Maryland Public Service Commission highlighted the political resistance smart-metering advocates must overcome when it shot down proposals for compulsory smart metering submitted by Baltimore Gas and Electric Company (BGE).
Smart grids are essential for the Obama administration’s and power industry’s plan to meet rising electricity demand while integrating more renewable generation into the grid.
Creating flexibility on the demand side to match increased intermittency in supply is the only way to maintain reliability without having to build enormous amounts of expensive back-up gas-fired generating capacity and disfigure the landscape by installing thousands of miles of transmission lines.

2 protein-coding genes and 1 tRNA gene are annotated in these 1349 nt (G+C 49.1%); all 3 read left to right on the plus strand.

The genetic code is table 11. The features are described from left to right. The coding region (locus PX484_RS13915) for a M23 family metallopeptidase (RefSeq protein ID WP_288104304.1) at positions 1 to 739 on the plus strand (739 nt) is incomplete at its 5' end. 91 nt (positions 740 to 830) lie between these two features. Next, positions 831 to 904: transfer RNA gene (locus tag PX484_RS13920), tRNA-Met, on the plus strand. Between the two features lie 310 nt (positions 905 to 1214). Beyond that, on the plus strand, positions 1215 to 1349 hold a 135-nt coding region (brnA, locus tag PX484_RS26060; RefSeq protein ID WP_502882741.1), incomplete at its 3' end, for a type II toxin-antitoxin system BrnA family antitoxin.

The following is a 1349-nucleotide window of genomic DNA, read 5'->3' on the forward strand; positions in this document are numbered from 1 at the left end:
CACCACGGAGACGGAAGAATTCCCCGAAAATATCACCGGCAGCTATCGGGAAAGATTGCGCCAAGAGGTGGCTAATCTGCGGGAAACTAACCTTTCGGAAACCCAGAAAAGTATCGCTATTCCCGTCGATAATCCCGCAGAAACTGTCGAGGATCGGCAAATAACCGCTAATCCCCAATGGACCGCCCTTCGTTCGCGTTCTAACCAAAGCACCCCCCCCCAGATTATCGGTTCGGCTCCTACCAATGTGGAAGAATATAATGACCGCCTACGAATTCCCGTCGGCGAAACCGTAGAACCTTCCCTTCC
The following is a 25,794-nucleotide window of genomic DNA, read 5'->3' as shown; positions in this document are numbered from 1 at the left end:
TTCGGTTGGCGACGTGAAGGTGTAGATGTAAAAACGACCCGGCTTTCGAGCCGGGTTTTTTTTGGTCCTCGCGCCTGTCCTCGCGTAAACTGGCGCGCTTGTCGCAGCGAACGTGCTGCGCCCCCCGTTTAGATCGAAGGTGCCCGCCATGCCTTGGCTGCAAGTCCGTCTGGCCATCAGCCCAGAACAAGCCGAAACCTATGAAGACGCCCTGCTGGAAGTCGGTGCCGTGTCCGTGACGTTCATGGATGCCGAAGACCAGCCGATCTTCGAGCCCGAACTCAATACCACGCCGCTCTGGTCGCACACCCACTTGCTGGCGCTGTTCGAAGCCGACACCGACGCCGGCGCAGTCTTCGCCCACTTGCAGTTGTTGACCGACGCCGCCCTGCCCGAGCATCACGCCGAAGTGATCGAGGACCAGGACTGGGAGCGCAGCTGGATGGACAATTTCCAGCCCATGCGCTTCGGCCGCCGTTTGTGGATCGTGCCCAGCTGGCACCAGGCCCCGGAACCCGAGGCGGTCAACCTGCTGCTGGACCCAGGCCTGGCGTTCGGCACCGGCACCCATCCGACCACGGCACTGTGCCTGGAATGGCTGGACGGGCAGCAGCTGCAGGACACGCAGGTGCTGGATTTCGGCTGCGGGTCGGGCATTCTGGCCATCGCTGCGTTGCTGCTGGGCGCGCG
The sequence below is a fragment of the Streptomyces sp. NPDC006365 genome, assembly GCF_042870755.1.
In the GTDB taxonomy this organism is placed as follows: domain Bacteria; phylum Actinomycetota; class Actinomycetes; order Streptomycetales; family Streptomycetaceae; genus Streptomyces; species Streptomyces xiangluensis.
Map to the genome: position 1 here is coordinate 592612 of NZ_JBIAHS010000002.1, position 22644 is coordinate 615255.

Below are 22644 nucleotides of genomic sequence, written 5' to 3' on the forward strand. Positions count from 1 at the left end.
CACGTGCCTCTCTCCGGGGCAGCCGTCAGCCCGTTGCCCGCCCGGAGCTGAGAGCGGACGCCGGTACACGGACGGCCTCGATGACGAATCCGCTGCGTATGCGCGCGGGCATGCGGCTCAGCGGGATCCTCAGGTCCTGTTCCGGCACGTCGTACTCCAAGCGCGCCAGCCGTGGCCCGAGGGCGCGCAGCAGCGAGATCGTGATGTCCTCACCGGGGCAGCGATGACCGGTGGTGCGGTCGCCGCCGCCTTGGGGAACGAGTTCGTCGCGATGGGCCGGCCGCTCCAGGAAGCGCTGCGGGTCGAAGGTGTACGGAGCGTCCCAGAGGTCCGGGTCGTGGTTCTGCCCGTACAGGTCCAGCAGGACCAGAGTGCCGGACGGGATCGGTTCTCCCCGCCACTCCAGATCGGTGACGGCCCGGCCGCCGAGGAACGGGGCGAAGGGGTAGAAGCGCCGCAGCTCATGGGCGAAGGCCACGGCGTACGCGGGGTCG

BGE’s initiative has already been approved by the U.S. Department of Energy to receive $200 million of federal funding under the American Recovery and Reinvestment Act, the centrepiece of the Obama administration’s stimulus package. It is one of the largest grants for electricity infrastructure made under the act. Of the total, $136 million would be spent on rolling out “advanced metering infrastructure” (AMI).
But BGE still needs approval from the state public service commission (PSC) for key elements of the system. The company’s proposals, as submitted to the commission, consist of three major components:
(1) Universal deployment of smart meters throughout BGE’s service territory, replacing or upgrading all existing customer electric and gas meters.